Apple’s new iPad – though not expected to sell like crazy – could lift the entire market for large, touchscreen tablets, boosting the fortunes of Microsoft, Dell and several other hardware makers.
Going on sale in November, the iPad Pro comes with features and accessories designed to make it more suitable as a work machine than the first nine iPad models. Its screen size is just a centimetre less than the MacBook Pro’s 13-inch display, and it weighs half as much as the laptop. It supports running multiple apps at once and works well with speedy Internet connections.
In fact, in introducing the iPad Pro at an event in San Francisco on Thursday, Apple stated that the processor and display on the iPad Pro were superior to many popular laptops. Most demos focused on using the iPad Pro to create, edit and calculate, a stark leap from five years ago when then-Apple chief executive Steve Jobs introduced the iPad as a thing to read, watch and listen.
Hardware analysts say the new capabilities along with a stylus and keyboards sold separately should instantly make the iPad Pro attractive to workers in health care, construction and other industries. They could find the new device more tenable to work on than a big-screened smartphone and less clunky to lug around than small laptops.
But because many companies remain tethered to programs that work only on Microsoft Windows, corporate equipment purchasers aren’t likely to jump for the $US799 iPad Pro let alone the $US1079 high-end option with a cellular chip.
Apple is closing that gap by having vendors such as IBM, Cisco, Adobe and even Microsoft make their technology work well with iPhones, iPads and Macs. The recently announced deal with Cisco, for instance, means iPhone users will enjoy higher-quality video chats than Android users when in offices powered by Cisco networking equipment.
The deals are significant, but not enough for the iPad Pro to become the device of choice inside businesses, said J.P. Gownder, vice president and principal analyst at consulting firm Forrester Research.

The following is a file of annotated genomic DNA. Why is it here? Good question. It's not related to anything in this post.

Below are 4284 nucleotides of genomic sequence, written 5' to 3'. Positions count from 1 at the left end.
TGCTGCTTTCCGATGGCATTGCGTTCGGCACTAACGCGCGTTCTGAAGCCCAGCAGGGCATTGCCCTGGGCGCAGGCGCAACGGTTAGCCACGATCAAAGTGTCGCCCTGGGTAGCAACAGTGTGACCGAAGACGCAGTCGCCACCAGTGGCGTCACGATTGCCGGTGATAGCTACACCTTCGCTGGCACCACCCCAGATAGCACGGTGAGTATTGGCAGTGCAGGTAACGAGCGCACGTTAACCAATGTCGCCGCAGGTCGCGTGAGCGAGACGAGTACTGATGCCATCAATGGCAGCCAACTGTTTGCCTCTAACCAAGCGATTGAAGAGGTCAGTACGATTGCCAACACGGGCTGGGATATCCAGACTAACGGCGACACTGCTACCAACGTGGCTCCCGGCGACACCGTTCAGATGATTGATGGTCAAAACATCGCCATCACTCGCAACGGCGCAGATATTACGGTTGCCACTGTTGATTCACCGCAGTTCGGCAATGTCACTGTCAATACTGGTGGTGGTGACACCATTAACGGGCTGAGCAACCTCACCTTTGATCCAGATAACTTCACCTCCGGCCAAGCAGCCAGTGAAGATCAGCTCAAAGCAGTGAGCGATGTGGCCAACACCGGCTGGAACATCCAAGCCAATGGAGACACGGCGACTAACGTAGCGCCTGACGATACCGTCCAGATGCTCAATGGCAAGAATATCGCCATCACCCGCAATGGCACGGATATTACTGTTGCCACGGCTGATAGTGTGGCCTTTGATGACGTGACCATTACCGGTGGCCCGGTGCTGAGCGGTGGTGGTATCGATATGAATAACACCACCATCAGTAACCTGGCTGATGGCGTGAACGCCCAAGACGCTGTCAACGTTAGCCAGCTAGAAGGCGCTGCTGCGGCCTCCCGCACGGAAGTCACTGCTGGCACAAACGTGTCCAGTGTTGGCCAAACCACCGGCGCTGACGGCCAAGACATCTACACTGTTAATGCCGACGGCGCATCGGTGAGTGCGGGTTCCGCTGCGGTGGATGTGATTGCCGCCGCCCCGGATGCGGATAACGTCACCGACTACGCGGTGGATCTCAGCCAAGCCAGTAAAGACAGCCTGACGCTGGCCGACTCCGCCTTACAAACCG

“Companies have invested lots of money into legacy software not available or not effective in iOS,” he said, referring to the iPad’s operating system. “That’s going to make it very challenging to move your workforce to the new device.”
What the new iPad does do is give credibility to more laptop-like tablets, said Jean Philippe Bouchard, research director for tablets at IDC.
Microsoft’s Surface Pro line of big tablets, first unveiled three years ago, only recently started to catch on. Now, as people buzz about the iPad Pro and possibly buy one and bring it to work, more corporate technology managers could be forced to give the Surface or newly announced competitors from Dell, Toshiba and Lenovo a second look, analysts said.
Dell’s decision this week to sell and provide technical support for the Surface Pro 3 to businesses “will further turbocharge the energy” around the iPad Pro’s Windows-based rivals, Gownder said.
That momentum is why IDC estimates shipments for larger, so-called two-in-one tablets will expand by 80 percent in the U.S. next year, while purchasing of traditional, smaller tablets drops 11 percent.
The iPad Pro is “a refresh for my old iPad and a refresh for my laptop,” Bouchard said. “It might be a way to not get both.”